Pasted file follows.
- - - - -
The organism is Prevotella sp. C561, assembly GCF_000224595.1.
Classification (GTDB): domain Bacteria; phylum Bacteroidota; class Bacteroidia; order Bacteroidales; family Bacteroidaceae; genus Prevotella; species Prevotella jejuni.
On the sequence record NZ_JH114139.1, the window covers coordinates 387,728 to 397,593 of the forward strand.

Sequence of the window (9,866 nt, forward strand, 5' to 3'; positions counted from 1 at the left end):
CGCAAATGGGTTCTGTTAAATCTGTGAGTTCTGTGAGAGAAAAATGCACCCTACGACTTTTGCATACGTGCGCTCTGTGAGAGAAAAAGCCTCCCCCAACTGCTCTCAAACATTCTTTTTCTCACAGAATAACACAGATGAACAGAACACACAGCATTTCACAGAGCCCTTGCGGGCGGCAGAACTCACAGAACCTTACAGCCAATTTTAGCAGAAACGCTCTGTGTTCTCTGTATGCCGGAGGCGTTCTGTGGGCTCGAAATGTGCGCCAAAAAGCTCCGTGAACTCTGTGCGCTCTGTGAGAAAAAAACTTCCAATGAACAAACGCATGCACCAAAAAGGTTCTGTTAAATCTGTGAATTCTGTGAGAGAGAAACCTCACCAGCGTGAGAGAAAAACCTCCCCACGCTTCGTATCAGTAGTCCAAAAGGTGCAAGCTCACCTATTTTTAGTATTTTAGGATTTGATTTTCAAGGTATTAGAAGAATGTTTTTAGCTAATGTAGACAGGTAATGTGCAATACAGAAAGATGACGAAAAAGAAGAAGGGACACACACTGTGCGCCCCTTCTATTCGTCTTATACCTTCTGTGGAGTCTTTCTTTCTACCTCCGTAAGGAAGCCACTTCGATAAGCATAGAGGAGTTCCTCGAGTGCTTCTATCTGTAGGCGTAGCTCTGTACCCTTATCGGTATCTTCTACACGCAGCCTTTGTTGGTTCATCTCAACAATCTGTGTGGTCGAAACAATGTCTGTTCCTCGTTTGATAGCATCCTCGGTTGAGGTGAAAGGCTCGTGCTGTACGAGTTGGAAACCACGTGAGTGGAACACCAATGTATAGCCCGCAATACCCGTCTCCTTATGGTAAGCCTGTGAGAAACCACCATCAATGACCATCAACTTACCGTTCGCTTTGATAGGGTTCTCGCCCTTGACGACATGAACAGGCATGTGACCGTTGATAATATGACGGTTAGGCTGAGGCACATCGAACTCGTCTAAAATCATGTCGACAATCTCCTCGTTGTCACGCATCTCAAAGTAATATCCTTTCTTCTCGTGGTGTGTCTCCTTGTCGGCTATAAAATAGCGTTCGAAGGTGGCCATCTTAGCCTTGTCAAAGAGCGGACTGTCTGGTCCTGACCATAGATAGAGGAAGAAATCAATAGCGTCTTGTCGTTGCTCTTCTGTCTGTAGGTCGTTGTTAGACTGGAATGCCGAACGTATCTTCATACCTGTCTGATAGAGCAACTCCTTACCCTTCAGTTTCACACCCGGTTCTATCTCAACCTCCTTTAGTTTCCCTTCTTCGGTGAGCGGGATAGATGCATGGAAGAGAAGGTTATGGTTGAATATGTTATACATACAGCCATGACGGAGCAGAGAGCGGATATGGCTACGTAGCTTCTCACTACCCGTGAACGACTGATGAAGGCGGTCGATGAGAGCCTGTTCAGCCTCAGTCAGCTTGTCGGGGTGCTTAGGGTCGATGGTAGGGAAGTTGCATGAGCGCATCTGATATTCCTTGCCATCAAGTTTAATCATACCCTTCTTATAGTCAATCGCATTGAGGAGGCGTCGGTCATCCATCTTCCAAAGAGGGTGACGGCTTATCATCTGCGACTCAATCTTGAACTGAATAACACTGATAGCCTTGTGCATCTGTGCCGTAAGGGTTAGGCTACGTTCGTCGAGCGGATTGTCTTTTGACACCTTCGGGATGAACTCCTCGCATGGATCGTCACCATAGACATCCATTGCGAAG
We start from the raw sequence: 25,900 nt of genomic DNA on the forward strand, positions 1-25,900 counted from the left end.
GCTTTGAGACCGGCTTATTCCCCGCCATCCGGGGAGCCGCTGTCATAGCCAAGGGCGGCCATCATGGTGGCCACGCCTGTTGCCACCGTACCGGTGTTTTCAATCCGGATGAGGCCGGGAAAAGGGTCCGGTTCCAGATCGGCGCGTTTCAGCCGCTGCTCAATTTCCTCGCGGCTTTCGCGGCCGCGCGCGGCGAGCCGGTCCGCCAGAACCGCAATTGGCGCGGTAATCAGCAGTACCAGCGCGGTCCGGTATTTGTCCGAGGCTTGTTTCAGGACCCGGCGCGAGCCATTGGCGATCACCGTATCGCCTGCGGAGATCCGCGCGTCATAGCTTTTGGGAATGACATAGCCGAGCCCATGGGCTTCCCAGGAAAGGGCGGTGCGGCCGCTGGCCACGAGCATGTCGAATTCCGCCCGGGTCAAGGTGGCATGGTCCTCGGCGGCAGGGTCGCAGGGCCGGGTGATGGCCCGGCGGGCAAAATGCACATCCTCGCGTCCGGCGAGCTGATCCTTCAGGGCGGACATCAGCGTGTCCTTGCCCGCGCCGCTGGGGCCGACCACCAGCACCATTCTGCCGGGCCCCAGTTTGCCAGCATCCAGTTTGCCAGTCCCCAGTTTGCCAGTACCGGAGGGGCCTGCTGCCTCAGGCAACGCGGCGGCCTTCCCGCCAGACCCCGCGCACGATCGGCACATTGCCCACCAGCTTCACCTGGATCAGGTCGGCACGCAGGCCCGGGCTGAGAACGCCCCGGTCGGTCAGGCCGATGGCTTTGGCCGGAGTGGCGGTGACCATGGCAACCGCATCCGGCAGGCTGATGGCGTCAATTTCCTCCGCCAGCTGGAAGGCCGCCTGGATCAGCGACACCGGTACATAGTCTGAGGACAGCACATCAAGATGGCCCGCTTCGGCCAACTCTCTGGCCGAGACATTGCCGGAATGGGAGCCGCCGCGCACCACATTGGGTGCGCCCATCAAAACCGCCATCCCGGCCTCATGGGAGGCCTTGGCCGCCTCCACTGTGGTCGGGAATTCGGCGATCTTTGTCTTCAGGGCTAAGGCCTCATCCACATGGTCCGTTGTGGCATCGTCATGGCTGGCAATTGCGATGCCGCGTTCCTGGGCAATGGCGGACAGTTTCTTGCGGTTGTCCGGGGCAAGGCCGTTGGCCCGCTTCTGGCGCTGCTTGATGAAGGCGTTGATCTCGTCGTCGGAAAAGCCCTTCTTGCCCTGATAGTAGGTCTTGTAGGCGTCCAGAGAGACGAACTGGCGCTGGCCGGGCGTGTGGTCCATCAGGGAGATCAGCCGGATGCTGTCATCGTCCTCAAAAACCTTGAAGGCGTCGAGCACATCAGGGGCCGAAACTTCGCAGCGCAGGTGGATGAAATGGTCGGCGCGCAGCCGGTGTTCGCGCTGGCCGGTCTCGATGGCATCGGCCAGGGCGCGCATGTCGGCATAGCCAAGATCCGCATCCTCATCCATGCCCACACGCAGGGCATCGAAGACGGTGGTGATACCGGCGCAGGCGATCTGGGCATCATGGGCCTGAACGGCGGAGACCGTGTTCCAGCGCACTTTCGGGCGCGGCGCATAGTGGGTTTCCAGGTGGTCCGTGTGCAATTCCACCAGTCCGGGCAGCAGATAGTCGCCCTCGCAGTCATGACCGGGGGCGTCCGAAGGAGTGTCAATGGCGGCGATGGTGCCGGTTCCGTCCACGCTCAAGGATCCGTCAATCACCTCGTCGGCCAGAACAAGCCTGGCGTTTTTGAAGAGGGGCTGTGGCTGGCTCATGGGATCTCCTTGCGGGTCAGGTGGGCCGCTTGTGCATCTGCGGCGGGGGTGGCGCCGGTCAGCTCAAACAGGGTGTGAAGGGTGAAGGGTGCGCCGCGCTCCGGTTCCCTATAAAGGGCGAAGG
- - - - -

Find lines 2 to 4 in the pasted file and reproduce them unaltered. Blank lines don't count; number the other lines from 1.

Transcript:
Classification (GTDB): domain Bacteria; phylum Bacteroidota; class Bacteroidia; order Bacteroidales; family Bacteroidaceae; genus Prevotella; species Prevotella jejuni.
On the sequence record NZ_JH114139.1, the window covers coordinates 387,728 to 397,593 of the forward strand.

Sequence of the window (9,866 nt, forward strand, 5' to 3'; positions counted from 1 at the left end):